In chess, when two grandmasters play a game, other grandmasters go over the game and note brilliant moves, mistakes and so forth in the game. Grandmasters will never go over my games like that (maybe if I go to the Village and beg them some would), just as great coders will not be going over my current code and telling me what I'm doing wrong (unless I beg them). But is there anything out there that exists like that on the web? There really should be. Like "OK, we're going to take a look at less 2.90 - what it does right, what it does wrong etc." I suppose what I'm looking for is code that is super-commented and meant for someone who doesn't know C that well (as in - we put extern here because so-and-so, we have this in a header file in stead of the c file because of so-and-so.

I suppose what I have to do is just look at well-coded C packages, not that large, well-used and well-coded, just look at them, take advice from people like Linus like "functions should be short" (something I initially had a problem with) and then just sink or swim. I went to NANOG a number of years ago and was impressed, well a number of people impressed me, and Van Jacobson was certainly one of them. So when I first started coding my big C package, I said, I'll use traceroute.c as a guide of sorts, since it is networking code, and because Van Jacobson is a god, I mean he wrote traceroute for heaven's sake (along with TCP/IP header compression and a lot of other stuff). So when I had settled on using traceroute.c as a guide, here is what Van Jacobson somehow had the foresight to tell me:

/*
[...]
* Don't use this as a coding example.  I was trying to find a
* routing problem and this code sort-of popped out after 48 hours
* without sleep.  I was amazed it ever compiled, much less ran.
[...]
*/

I'm sure he meant that in a flip manner, and I'm sure code he pops out after 48 hours without sleep is better than my best code, but it's funny how he put a warning in the code 15 years ago to not use it as a coding example, when that was exactly what I was going to do. Then again, if you listen to the old-timers, they all say that a lot of the code we use and assume it does weird things for a good reason, actually has things implemented in an odd way because it was written on a PDP or something like that.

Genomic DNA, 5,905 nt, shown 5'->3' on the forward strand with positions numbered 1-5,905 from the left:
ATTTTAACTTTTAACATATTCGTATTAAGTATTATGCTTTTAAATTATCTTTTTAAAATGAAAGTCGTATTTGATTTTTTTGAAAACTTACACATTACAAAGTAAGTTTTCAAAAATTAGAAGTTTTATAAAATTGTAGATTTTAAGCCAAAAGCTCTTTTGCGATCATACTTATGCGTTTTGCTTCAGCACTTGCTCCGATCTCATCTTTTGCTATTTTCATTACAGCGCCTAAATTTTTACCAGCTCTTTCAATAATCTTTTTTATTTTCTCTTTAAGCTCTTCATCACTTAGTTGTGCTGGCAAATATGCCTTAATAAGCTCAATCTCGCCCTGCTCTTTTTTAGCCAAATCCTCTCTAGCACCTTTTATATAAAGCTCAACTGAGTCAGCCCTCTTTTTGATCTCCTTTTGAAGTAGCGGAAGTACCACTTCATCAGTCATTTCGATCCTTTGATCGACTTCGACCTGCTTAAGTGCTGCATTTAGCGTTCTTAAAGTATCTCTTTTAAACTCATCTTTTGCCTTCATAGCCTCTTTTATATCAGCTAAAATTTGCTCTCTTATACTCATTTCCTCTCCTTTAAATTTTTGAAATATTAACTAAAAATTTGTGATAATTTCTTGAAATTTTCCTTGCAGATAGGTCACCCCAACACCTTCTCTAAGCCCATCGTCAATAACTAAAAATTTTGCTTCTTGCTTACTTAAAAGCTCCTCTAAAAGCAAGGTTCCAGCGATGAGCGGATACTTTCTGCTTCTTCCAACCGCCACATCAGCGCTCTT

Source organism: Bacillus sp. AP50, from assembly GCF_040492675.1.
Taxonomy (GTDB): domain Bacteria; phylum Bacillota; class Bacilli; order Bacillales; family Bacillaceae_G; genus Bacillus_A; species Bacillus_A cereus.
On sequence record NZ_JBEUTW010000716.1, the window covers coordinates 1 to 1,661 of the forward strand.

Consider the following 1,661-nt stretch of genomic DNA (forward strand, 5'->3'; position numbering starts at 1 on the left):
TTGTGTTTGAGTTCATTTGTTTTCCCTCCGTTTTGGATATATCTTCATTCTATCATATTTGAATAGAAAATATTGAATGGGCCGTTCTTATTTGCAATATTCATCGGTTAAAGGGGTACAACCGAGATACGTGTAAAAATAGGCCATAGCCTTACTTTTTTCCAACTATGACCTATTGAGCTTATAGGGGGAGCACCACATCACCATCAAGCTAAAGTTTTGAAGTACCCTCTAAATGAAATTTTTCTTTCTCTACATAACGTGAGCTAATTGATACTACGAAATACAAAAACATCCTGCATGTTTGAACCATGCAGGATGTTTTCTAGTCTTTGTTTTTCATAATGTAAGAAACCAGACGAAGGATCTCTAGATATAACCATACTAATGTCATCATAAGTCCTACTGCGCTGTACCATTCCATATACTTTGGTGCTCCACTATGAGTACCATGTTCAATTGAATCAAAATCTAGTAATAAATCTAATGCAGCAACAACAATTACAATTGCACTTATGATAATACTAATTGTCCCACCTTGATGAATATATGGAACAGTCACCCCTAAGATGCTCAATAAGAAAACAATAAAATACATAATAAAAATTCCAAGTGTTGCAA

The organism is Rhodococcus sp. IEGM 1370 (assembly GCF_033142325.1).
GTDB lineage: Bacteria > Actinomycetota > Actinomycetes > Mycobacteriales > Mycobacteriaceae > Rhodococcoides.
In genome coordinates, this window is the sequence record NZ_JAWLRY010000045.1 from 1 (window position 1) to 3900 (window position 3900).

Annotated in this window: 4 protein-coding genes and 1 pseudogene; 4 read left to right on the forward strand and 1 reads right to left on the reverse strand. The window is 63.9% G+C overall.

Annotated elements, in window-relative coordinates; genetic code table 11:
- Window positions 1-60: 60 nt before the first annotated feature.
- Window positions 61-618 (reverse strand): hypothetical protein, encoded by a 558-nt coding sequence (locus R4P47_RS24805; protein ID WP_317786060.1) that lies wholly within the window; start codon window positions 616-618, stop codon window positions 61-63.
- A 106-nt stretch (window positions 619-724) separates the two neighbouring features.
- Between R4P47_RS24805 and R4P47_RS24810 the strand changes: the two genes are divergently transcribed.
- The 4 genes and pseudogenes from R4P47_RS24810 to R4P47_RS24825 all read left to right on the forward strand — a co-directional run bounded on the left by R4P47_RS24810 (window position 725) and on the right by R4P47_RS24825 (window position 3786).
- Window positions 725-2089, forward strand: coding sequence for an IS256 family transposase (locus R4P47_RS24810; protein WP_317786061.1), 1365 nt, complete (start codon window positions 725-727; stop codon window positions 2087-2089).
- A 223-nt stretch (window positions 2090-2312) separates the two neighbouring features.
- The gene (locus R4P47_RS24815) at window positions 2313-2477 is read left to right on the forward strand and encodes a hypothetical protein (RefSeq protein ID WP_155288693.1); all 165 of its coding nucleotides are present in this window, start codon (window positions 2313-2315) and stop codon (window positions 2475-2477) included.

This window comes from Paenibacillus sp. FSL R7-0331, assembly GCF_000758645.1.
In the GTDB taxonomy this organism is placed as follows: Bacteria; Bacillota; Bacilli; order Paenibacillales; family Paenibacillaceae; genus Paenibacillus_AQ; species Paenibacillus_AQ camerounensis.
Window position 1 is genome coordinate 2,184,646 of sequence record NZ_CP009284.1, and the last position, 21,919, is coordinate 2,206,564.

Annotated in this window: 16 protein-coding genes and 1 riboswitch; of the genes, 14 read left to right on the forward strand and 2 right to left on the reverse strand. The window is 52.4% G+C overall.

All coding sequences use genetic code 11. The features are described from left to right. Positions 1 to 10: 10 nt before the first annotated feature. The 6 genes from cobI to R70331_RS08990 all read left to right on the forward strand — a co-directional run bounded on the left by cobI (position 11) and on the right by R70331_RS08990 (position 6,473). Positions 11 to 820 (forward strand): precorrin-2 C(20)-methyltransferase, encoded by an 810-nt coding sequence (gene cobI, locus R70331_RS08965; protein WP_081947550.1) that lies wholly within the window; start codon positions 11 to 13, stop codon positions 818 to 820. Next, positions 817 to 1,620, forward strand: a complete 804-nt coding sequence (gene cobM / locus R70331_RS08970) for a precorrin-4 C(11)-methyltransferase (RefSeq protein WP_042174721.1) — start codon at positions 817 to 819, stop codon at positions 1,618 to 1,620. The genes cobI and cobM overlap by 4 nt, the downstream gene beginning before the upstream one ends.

Anyway, if anyone has any ideas on how I (or anyone) can improve their C skill, let me know. I guess practice is one way - in retrospect I now realize the decision to add threading was a major one (although I just copied gnut, a model for gnutizen, in that decision, although of course, they locked their mutexes for global variables). I don't even know what the hell gtk-gnutella does, someone on #gtk-gnutella says they use "magic()". I would love to contribute to GTK-Gnutella and perhaps learn from better programmers in the process, but I think my ability is not up to their standards.

Anyhow, I definitely am a believer in do it yourself, sink or swim learning for things like learning C and programming an application, but helpful pointers from smarter people once in a while saves me a lot of time and frustration. People on IRC have been really helpful, actually. I try not to be *too* bothersome.

Anyhow, I know enough C to write a program that connects to Gnutella and can download a file (borrowing a lot of the command-line interface from the GPL'd gnut, as well as some other minor things). I also think I made some good design decisions, like trying to be cross-compatible, and trying to allow flexibility for the UI. But my code has been very buggy, which is no fun, so if anyone knows of any good things on the web on how to program C better, or good examples of C programming (of a reasonable size - Linux and emacs are huge), perhaps you can respond here. I bought The Art of Computer Programming, which is very math heavy, dense and concentrates on assembler. It seems very hardcore to me, and I hope to read through all three of the published books at some point, perhaps something not as intense as that. Like Linus's coding style where he talks about how he feels about comments, variables, functions and so forth. Or I've read Bram Cohen's articles here on some of his ideas. Good example programs are appreciated, as well as articles with advice that addresses the whole shebang, not just how a function should work and so forth.